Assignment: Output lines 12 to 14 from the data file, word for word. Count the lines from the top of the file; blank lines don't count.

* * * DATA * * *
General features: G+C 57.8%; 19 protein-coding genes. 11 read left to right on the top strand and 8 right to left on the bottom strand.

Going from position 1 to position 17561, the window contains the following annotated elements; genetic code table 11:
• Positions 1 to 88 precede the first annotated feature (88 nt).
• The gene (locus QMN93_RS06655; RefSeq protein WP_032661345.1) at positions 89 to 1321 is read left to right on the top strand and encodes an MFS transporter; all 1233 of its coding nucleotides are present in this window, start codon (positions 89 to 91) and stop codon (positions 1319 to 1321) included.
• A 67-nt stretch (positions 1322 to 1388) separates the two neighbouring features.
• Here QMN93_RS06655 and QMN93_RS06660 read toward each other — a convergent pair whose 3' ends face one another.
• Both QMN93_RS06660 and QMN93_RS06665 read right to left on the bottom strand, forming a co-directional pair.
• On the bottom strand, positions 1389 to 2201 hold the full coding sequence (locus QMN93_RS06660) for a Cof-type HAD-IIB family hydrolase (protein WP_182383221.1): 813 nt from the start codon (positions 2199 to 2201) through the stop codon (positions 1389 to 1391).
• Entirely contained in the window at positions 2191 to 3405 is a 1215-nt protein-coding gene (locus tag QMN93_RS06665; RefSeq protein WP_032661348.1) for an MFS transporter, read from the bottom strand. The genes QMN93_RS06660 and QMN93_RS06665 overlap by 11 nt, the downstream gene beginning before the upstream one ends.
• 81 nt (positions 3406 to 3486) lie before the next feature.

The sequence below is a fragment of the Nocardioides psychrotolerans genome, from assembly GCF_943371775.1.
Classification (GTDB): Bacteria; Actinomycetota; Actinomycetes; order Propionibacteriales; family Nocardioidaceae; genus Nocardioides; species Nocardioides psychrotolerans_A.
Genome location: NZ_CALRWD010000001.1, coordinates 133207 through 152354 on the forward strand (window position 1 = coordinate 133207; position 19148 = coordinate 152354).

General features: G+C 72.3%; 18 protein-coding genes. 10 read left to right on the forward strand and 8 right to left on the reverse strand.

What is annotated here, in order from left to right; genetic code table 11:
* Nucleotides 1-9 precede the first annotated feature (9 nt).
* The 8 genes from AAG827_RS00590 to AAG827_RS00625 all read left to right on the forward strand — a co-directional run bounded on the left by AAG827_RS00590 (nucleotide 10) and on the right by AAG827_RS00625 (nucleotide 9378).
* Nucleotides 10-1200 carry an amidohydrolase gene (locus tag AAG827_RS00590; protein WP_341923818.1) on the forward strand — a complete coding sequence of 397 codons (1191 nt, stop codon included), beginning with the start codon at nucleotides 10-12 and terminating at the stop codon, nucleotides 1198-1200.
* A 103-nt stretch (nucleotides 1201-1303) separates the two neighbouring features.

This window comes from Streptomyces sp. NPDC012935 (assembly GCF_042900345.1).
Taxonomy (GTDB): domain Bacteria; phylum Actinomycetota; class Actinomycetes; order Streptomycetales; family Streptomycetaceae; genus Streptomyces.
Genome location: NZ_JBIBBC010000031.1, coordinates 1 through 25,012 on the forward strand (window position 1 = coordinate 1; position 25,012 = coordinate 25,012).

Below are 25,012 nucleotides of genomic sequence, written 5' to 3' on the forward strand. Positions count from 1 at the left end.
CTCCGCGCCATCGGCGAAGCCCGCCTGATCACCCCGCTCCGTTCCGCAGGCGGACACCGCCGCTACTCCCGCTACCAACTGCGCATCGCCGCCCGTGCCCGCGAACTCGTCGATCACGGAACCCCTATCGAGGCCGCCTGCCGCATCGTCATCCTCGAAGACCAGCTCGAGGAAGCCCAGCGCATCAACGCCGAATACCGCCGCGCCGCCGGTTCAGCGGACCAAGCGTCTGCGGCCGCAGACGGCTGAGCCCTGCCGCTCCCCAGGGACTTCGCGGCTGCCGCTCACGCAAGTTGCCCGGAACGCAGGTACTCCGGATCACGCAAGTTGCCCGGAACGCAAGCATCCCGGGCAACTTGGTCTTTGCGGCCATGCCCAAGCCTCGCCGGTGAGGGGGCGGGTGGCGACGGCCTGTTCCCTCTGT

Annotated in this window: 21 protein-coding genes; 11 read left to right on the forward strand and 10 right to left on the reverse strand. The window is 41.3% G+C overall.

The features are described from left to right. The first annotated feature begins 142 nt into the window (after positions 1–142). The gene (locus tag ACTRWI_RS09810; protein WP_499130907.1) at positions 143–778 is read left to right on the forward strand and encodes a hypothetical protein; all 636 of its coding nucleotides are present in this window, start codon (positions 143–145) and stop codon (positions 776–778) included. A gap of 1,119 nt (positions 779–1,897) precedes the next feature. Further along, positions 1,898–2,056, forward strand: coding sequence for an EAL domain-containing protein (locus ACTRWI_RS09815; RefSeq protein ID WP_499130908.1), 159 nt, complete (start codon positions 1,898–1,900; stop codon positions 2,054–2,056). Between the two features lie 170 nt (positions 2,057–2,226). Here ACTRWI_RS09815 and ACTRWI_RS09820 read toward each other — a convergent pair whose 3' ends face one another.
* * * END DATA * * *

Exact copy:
Classification (GTDB): Bacteria; Actinomycetota; Actinomycetes; order Propionibacteriales; family Nocardioidaceae; genus Nocardioides; species Nocardioides psychrotolerans_A.
Genome location: NZ_CALRWD010000001.1, coordinates 133207 through 152354 on the forward strand (window position 1 = coordinate 133207; position 19148 = coordinate 152354).

General features: G+C 72.3%; 18 protein-coding genes. 10 read left to right on the forward strand and 8 right to left on the reverse strand.